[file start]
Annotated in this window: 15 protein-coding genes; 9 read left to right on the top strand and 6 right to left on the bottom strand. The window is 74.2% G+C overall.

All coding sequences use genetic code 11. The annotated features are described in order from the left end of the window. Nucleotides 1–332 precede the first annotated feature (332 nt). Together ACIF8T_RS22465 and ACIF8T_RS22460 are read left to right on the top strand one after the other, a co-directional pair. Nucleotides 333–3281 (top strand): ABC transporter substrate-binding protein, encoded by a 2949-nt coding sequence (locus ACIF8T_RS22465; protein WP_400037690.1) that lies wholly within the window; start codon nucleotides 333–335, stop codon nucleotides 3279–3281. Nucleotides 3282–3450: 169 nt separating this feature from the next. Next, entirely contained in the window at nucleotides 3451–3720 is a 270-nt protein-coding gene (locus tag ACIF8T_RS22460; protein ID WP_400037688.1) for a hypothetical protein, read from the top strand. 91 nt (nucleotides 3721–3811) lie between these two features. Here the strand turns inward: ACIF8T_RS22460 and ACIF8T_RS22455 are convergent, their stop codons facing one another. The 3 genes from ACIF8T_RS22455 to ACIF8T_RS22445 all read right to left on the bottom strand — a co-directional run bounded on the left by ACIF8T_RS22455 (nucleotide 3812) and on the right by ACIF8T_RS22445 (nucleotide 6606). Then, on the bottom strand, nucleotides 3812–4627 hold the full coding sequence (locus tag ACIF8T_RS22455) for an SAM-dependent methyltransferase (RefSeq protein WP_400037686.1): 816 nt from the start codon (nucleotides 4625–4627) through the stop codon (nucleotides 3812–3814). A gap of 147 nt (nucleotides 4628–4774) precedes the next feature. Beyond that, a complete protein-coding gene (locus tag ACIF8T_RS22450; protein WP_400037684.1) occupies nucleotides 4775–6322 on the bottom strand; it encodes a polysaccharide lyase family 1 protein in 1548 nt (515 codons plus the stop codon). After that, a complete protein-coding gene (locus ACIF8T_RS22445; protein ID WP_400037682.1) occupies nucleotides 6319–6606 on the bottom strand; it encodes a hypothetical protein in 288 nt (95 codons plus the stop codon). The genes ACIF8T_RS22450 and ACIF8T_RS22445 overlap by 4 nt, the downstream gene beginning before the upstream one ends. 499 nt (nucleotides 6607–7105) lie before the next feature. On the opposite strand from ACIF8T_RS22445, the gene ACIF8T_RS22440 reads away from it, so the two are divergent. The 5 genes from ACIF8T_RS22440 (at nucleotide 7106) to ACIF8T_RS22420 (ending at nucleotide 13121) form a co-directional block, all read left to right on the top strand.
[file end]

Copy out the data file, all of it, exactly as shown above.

Annotated in this window: 15 protein-coding genes; 9 read left to right on the top strand and 6 right to left on the bottom strand. The window is 74.2% G+C overall.

All coding sequences use genetic code 11. The annotated features are described in order from the left end of the window. Nucleotides 1–332 precede the first annotated feature (332 nt). Together ACIF8T_RS22465 and ACIF8T_RS22460 are read left to right on the top strand one after the other, a co-directional pair. Nucleotides 333–3281 (top strand): ABC transporter substrate-binding protein, encoded by a 2949-nt coding sequence (locus ACIF8T_RS22465; protein WP_400037690.1) that lies wholly within the window; start codon nucleotides 333–335, stop codon nucleotides 3279–3281. Nucleotides 3282–3450: 169 nt separating this feature from the next. Next, entirely contained in the window at nucleotides 3451–3720 is a 270-nt protein-coding gene (locus tag ACIF8T_RS22460; protein ID WP_400037688.1) for a hypothetical protein, read from the top strand. 91 nt (nucleotides 3721–3811) lie between these two features. Here the strand turns inward: ACIF8T_RS22460 and ACIF8T_RS22455 are convergent, their stop codons facing one another. The 3 genes from ACIF8T_RS22455 to ACIF8T_RS22445 all read right to left on the bottom strand — a co-directional run bounded on the left by ACIF8T_RS22455 (nucleotide 3812) and on the right by ACIF8T_RS22445 (nucleotide 6606). Then, on the bottom strand, nucleotides 3812–4627 hold the full coding sequence (locus tag ACIF8T_RS22455) for an SAM-dependent methyltransferase (RefSeq protein WP_400037686.1): 816 nt from the start codon (nucleotides 4625–4627) through the stop codon (nucleotides 3812–3814). A gap of 147 nt (nucleotides 4628–4774) precedes the next feature. Beyond that, a complete protein-coding gene (locus tag ACIF8T_RS22450; protein WP_400037684.1) occupies nucleotides 4775–6322 on the bottom strand; it encodes a polysaccharide lyase family 1 protein in 1548 nt (515 codons plus the stop codon). After that, a complete protein-coding gene (locus ACIF8T_RS22445; protein ID WP_400037682.1) occupies nucleotides 6319–6606 on the bottom strand; it encodes a hypothetical protein in 288 nt (95 codons plus the stop codon). The genes ACIF8T_RS22450 and ACIF8T_RS22445 overlap by 4 nt, the downstream gene beginning before the upstream one ends. 499 nt (nucleotides 6607–7105) lie before the next feature. On the opposite strand from ACIF8T_RS22445, the gene ACIF8T_RS22440 reads away from it, so the two are divergent. The 5 genes from ACIF8T_RS22440 (at nucleotide 7106) to ACIF8T_RS22420 (ending at nucleotide 13121) form a co-directional block, all read left to right on the top strand.